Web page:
The minimum target for Ulster yesterday -- as we tend to say in the trade -- at a wet and windy Ravenhill was to come first in the race.
The second was to keep Biarritz from getting a bonus point. With a dramatic final flourish from their outhalf Ian Humphreys, younger brother of David who filled the same shirt when last they qualified for the knockouts in Europe -- in 1998/99 -- Ulster reached their first goal.
In the wild celebrations that greeted the winning kick, with two minutes left, you wonder if the locals appreciated how much ground still lies between them and the quarter-finals. Ulster go to Aironi, whom they have beaten three times this season between Europe and Magners, in search of a win -- in reality, a bonus-point win.
And even that it might not be enough, for Biarritz are at home to Bath, and if it comes down to a countdown between the pair, who jointly top the pool on 17 points, then the Basques go through on the strength of their superior points in the head to head with Ulster. A 22-point haul from their six matches at least would set Ulster up for a possible advance as one of the best qualifiers.
Of course, if it wasn't for Humphreys, they wouldn't be going anywhere. He has been in and out of this Ulster side because of his inconsistency in general play, but on a horrible day like this you needed someone to back himself to turn rare chances into points. He never looked like missing it, all 51 metres of it.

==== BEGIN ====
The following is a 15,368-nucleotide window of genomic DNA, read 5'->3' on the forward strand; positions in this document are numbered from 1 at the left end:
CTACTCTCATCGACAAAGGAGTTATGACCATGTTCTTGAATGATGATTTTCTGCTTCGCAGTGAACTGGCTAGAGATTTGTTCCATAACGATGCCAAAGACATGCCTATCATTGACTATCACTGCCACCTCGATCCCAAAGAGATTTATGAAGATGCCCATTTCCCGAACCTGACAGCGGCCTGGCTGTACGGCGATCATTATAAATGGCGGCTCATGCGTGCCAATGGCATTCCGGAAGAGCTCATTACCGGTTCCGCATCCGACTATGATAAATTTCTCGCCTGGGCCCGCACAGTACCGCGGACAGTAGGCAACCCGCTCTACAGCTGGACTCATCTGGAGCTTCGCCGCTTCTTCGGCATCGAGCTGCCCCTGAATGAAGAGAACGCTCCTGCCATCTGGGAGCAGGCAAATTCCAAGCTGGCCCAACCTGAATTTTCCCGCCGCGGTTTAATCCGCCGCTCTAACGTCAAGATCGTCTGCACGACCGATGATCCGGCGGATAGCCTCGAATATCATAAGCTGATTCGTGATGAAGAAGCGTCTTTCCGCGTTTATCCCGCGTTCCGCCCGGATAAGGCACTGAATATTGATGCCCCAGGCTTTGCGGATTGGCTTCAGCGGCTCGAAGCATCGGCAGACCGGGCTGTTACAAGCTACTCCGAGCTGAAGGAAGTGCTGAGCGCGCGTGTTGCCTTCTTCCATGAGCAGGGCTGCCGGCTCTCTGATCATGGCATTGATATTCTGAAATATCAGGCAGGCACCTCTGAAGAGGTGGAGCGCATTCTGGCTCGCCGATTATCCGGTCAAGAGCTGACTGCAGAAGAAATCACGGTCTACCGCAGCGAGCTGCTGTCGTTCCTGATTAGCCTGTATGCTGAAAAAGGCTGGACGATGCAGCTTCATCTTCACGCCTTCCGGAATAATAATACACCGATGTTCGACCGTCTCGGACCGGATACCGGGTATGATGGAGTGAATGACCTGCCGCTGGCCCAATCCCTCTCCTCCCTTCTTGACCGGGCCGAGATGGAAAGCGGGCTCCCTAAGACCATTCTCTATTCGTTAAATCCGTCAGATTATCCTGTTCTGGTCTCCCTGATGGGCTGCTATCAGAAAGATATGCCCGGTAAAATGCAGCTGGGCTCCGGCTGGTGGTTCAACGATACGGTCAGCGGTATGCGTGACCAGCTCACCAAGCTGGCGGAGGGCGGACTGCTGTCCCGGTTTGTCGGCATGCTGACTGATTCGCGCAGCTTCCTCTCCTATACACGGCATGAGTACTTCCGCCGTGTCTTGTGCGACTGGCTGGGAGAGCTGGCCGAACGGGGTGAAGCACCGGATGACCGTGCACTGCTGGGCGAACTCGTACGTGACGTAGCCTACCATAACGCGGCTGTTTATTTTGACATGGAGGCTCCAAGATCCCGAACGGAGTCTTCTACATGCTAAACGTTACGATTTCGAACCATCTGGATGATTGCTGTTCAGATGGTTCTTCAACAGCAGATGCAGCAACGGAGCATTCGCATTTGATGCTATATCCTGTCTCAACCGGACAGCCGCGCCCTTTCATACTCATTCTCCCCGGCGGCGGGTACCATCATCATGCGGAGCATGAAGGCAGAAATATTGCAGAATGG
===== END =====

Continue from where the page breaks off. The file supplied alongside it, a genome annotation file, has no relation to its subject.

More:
"To be honest I didn't think about it too long," he said afterwards. "I thought there was probably more time left. But as I was telling Ruan [Pienaar] about it -- that's why we're out there every day. So you just bring it back to that -- what we're doing on the training pitch, as if we were having a wee competition against each other. Fortunately for me I just got it up in the air and the wind did the rest."
Yes, the wind. It blew down into the Memorial end with some venom. And if it eased slightly then it was only to accommodate sheets of rain that started in the second quarter and didn't abate until the final one. A typically horrible Ravenhill day, and one that in the past might have discouraged French sides.
Not this one. Biarritz have made an art form of not playing much rugby and they didn't do anything too far from base here either, but their appetite for the close-in stuff was never in question. When it was their turn to play into the elements, in the second half, they produced an immense phase of picking and driving which brought Ulster all the way back to their own posts, just after Humphreys had kicked his second penalty to tie the game up.
It was a great response. The move was terminated in the nick of time for Ulster by referee Nigel Owens, who sometimes gave the impression he was looking for reasons to rule against the away team. There was a collective gasp of relief from the crowd of 10,566 who could see all their team's hard work going south in a flash.
Ulster had done much of that work in the first 40 minutes when, in fairness to them, they combined some width, especially off lineout ball, with the grunt work.